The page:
Philippine Peso Coins and Banknotes

Philippine Coins and Banknotes

Worn-out Banknotes


Why are 20 peso bills always so worn out? Compared to other denominations, the 20 peso banknote is most of the time old, crumpled, dirty, and simply rotten.

It just so happens that the 20 peso bill is the smallest banknote denomination being printed by the Bangko Sentral ng Pilipinas (BSP) today. The smaller the denomination, the more frequently the banknote changes hands, and the faster it wears out.

In the New Design Series, we used to have the five peso and ten peso bill. These are still valid today and is legal tender, but the BSP has stopped printing them. Why? They simply wore out too fast that the BSP decided they should be replaced with coins which last a longer.

This makes us think that someday, the BSP might replace the 20 peso bill with a 20 peso coin. As the currency devaluates and loses its value, small bills wear out faster.

So what do we do with worn out bills? The BSP asks us to help replace them with new bills. If you have collected a number of worn out banknotes, bring them to your nearest bank and have them change it to crisp, clean notes. The BSP wants our money to look presentable.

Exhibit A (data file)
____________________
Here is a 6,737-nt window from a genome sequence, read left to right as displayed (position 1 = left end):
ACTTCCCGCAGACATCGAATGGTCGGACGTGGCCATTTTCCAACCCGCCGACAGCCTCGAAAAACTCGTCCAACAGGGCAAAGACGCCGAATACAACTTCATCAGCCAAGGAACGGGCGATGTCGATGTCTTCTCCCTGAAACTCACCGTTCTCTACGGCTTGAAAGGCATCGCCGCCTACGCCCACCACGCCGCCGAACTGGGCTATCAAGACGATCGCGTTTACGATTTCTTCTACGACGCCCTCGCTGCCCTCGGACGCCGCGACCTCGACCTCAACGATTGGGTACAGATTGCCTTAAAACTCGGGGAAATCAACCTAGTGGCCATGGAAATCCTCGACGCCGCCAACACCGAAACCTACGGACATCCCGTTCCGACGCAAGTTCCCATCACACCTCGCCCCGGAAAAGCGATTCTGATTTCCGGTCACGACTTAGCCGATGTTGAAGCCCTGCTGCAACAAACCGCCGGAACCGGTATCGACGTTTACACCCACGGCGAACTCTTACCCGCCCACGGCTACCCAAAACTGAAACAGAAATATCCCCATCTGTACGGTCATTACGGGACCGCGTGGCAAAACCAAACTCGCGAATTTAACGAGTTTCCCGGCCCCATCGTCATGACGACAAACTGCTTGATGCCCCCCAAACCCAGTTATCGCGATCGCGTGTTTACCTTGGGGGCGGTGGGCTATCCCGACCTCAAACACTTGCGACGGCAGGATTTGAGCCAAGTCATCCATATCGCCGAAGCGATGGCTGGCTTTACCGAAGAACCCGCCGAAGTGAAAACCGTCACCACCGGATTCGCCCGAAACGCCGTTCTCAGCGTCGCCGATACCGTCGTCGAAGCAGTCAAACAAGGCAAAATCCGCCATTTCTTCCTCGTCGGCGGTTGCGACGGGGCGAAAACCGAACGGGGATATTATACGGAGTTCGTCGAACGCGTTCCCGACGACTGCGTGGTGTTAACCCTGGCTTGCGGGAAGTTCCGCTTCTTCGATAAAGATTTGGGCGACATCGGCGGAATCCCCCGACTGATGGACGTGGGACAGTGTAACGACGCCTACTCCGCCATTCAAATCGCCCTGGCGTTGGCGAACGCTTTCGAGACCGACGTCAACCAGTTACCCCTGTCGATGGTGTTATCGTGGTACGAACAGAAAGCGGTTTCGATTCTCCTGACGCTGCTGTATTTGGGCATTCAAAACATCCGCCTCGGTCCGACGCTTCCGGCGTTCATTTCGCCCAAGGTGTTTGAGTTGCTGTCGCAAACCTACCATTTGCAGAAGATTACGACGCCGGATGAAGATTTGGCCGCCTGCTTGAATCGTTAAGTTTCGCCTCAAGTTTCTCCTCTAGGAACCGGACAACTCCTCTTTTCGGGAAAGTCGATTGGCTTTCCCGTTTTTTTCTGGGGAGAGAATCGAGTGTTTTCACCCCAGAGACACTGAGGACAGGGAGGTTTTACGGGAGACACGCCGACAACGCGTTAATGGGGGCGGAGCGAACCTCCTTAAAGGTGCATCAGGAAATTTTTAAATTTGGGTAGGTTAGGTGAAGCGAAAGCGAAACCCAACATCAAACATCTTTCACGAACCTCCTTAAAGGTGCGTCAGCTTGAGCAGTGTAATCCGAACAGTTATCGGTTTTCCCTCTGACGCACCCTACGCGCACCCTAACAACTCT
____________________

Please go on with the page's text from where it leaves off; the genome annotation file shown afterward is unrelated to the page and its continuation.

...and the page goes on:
Mutilated notes are another story. Banks are not required to replace or accept mutilated banknotes and coins, although they may do so as extra service to their clients. Mutilated currency notes are those which are torn, brittle, split edgewise, or has lost all signatures inscribed on it.

In case your bank does not grant you the favor of replacing mutilated banknotes, you may present or forward it to the following offices for determination of redemption value:

The Cash Department
Bangko Sentral ng Pilipinas
Mabini Street, Manila; or

The nearest Bangko Sentral Regional Office/Branch

Coin Grading by PCGS

Coin grading is a very important process for serious coin collectors. If you are serious about making money out of your coins, coin grading is an indispensable process that tries to objectively describe the quality of the coin. The higher the grade of the coin, the higher the value.

Here is a video demonstrating the meticulous coin grading procedure of the Professional Coin Grading Service (PCGS).

How do they make coins?

Ever wondered how they mint coins? Here is a video showing the process of creating silver proof coins in the Royal Canadian Mint.



Proof coins are special because they are double-struck on polished dies made of precious metals. Ordinary coins for circulation are struck only once on cheaper metal alloys.